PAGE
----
Thursday, 9 April 2020

Uncomplicated febrile convulsions in children - where and who to diagnose?

This is the first in a series of posts that explore the clinical scenarios that can be managed entirely in a pre-hospital setting but are often or sometimes sent for further assessment.  In each case, I know that some primary care clinicians do fully manage these problems without involving secondary care.  The aim of these posts is to explore the possibility that the condition can be managed without secondary care.

Clinical scenario

A two year old has been managed symptomatically by their parents for what seems to them to be a viral illness.  The child developed a fever this morning which led the parents to give paracetamol.  Shortly afterwards, the child became stiff and then had rhythmic jerking of all four limbs.  This continued for less than a minute.  During the seizure the child was completely unresponsive and went slightly blue.  Their eyes were fixed and staring.

The jerking movements ceased spontaneously and the child was then sleepy for a few minutes, followed by some crying.

In less than an hour, the child is back to their normal self.  They are alert, settled, interactive and mobilising.

If they manage to get to see a primary care clinician, should they be referred to secondary care for further assessment?

While in the majority of such cases parents will present to secondary care, first febrile convulsions can present to General Practice or be seen initially by a paramedic advanced clinical practitioner.  To explore the value of ensuring a secondary care assessment, we need to look at the answers to a few other questions.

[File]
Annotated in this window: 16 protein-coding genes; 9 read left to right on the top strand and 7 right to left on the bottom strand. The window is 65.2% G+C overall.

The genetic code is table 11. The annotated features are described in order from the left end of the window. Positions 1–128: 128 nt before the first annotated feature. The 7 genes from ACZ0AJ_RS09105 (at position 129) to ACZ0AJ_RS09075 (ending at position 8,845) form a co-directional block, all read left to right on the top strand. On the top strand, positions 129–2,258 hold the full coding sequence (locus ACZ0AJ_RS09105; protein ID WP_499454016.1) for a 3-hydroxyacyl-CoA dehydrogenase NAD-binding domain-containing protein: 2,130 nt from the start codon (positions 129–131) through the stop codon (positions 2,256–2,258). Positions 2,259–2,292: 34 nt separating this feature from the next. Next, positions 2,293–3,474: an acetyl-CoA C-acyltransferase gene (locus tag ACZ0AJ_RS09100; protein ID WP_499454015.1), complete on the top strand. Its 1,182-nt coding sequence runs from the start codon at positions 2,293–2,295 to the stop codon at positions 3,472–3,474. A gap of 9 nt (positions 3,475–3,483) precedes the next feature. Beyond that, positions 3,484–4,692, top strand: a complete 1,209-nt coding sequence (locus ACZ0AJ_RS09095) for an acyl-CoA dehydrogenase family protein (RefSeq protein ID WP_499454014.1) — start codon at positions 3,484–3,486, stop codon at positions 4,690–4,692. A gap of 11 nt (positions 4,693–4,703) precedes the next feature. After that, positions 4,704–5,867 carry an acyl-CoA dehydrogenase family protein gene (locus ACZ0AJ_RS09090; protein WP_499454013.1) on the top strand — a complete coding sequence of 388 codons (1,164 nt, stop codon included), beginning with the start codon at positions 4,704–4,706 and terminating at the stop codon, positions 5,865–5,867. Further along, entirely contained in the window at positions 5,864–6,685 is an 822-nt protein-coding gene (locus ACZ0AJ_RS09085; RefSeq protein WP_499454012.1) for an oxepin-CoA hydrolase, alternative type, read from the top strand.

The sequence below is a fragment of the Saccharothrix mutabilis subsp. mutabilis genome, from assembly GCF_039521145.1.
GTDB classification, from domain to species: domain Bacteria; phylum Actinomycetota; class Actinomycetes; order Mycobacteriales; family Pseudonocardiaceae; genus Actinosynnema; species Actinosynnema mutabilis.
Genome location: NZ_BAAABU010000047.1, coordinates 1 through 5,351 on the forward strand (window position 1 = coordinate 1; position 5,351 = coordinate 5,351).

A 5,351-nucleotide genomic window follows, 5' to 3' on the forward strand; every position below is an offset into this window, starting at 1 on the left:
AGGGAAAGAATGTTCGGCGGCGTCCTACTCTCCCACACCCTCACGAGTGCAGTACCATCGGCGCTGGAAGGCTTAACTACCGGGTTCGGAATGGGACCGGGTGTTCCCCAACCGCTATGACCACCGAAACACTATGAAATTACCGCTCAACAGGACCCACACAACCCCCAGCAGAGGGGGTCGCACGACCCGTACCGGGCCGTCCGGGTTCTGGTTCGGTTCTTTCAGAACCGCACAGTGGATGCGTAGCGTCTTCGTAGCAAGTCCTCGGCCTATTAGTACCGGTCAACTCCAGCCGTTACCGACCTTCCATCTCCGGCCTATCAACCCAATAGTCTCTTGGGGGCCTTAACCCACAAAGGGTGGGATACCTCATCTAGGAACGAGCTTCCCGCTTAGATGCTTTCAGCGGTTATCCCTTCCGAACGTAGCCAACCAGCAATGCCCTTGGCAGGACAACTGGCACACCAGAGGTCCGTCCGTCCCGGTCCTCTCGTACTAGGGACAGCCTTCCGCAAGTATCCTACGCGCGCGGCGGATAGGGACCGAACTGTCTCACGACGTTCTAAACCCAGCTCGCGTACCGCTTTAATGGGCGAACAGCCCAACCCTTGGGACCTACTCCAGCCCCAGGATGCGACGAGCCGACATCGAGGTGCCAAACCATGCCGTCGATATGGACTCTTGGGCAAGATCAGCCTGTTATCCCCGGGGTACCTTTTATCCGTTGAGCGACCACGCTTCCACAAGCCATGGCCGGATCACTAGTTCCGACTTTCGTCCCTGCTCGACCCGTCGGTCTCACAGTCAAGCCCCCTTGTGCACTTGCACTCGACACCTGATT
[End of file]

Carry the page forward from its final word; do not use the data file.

What is a febrile convulsion (seizure)?

A febrile convulsion is like an epileptic seizure in every way other than that it is symptomatic of an illness rather than being due to underlying idiopathic epilepsy.  Anyone who doesn't have epilepsy can have a symptomatic seizure (e.g. due to head injury or hypoglycaemia).  Epilepsy is different - the tendency to have seizures without a specific cause.

A febrile convulsion will look the same as an epileptic seizure.  You can presume that a seizure is a febrile convulsion if it fulfils the following criteria:

  • Typical age of 1-6 years old
  • Child has a febrile illness (the timing of the fever and seizure are unimportant as long as the illness is current)
  • Child has no underlying neurological or developmental abnormality
  • The seizure is followed by a full return to normal for the child

A febrile convulsion can be atypical, prolonged or focal in which case the possibility of significant pathology is increased and those children should be seen urgently in secondary care.

What causes a febrile convulsion?

The current thinking is that the illness is the thing that somehow causes the seizure.  The idea that the fever itself causes the convulsion was first questioned in an article in ADC in 2003.  Since there is a lack of correlation between the timing of the fever and the seizure, and there is a lack of evidence that antipyretics are preventative, it is likely that the illness causes the seizure and the fever.